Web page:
10 May 2023

Cafe owner steps up to keep store’s doors open

| Matt Nicholls
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MAPOON’S Wild Cape Cafe has one of the best burgers you can buy in Far North Queensland and is probably one of the cheapest, too.

Cafe owner Patrick Akenson didn’t want to rip off the remote Aboriginal town he has called home for more than a decade, which is why he made his prices affordable.

The takeaway food was not only a big hit with locals.

Word quickly spread south and Weipa residents were doing day trips to Mapoon for a spot of fishing, a swim at the splash park and, of course, a burger.

Tourists started arriving in bigger numbers, too.

This was all pre-COVID, of course.

The last two years have been difficult for the business, even when COVID-19 hadn’t made its way into Cape York, because locals didn’t want visitors.

Next door to the cafe is the Mapoon store, the community’s only shop and fuel outlet.

Owned and operated by the Mapoon Aboriginal Shire Council, it has been a difficult business to operate due to staff turnover and the fact there is a giant Woolworths an hour down the road in Weipa.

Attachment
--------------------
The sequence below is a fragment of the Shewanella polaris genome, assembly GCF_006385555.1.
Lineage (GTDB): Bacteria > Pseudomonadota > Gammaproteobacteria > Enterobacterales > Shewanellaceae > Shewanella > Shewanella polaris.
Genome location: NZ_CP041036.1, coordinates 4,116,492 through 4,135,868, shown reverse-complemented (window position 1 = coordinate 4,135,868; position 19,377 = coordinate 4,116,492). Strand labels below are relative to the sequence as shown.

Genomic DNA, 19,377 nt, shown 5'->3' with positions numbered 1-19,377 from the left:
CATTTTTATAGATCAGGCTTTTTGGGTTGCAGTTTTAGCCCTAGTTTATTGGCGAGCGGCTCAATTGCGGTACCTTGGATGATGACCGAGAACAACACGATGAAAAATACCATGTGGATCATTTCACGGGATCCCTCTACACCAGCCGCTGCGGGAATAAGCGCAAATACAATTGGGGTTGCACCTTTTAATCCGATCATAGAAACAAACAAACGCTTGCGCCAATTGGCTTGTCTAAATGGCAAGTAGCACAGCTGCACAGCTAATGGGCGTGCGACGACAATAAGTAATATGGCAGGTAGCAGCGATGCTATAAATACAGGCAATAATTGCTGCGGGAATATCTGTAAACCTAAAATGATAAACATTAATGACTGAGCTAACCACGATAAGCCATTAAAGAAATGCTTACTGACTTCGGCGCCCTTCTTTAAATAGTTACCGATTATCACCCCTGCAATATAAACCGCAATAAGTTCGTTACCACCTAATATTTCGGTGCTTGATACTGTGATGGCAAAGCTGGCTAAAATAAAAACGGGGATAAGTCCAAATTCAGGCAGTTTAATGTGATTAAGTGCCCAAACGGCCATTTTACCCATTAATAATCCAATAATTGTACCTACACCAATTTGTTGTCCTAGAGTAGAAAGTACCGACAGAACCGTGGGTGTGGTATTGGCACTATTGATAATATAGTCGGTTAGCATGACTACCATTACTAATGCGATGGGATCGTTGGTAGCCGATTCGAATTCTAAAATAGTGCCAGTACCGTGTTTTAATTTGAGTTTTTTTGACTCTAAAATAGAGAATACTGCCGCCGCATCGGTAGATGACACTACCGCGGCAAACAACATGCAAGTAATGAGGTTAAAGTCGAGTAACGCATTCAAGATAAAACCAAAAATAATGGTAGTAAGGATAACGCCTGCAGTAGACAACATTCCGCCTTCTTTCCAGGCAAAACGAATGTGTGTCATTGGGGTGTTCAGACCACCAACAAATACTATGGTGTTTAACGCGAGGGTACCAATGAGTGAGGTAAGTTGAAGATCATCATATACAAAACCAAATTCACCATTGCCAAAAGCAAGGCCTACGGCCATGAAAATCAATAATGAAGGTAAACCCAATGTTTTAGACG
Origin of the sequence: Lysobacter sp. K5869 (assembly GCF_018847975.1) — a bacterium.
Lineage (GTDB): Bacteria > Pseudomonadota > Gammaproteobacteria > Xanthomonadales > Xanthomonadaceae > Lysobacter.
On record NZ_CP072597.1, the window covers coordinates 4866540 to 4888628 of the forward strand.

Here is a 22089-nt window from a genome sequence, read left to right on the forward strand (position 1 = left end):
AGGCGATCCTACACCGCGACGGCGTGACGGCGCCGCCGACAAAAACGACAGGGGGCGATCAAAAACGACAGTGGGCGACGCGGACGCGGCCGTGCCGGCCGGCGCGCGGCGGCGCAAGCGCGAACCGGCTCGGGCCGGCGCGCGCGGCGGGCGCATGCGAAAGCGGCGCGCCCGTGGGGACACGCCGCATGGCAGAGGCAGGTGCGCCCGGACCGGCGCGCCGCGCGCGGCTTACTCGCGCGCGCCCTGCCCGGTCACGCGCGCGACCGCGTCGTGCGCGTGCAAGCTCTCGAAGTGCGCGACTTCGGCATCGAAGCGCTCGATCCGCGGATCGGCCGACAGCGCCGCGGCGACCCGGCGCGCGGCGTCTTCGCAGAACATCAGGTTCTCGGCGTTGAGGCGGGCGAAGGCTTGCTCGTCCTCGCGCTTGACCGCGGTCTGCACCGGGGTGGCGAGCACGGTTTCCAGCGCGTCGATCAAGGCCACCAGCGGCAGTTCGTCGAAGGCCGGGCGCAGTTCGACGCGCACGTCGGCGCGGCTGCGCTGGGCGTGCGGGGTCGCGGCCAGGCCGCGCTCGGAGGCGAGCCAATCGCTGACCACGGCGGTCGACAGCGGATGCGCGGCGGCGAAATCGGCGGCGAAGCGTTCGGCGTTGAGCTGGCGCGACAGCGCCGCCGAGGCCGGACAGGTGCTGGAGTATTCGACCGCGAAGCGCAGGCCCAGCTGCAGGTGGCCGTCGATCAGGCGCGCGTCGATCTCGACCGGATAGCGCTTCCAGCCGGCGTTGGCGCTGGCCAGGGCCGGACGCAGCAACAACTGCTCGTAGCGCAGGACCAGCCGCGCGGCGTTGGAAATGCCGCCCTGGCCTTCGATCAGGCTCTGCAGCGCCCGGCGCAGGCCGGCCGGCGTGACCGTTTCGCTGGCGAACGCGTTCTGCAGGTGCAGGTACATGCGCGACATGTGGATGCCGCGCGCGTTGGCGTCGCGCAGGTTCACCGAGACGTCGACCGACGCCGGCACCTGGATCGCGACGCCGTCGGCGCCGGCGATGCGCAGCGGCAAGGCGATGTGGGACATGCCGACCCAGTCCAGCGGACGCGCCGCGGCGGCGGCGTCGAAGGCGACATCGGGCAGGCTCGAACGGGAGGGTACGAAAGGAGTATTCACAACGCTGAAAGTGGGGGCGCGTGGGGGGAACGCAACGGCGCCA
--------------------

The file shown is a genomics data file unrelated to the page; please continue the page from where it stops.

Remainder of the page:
Last year, with the council struggling to find someone to run the store, Patrick and his wife Lou, a Torres Strait Islander who calls Mapoon home, decided to step up and take on the responsibility.

“I think we took over on November 11 and it’s been hard work,” Patrick said on Sunday afternoon, one of the rare times he has off.

“We’ve had the wet season, we’ve had COVID … it’s been harder than you would like.”

While Mapoon might not appear to be the most remote community in Cape York, it sure can feel like it at times.

It has no passenger air service, it gets no barge service and relies on a dirt road to Weipa for all of its freight.

The quality of the road can be hit and miss, although it’s mostly the latter at this time of year.

“We get our freight through Tuxies (Tuxworth and Woods truck company) and when the road is closed to Weipa they use Sea Swift,” Patrick said.

“So it’s a juggling act because we need our suppliers down south to get the freight to Tuxies at a specific time each week and if they miss the delivery, we have to wait a week.”

The good news for Patrick and Lou is that it’s unlikely to be a permanent arrangement.

The Mapoon council is constructing a new store, which is supposed to be finished later this year, which will likely have a new independent operator.

“We just wanted to help out and make sure Mapoon still had its store. A lot of people rely on the store being open.”

With COVID cases now rife throughout the community, the store has also started a boutique home delivery service for those unable to leave their homes.

“They ring up and put in their order and we deliver it to them in the afternoons,” Patrick said.

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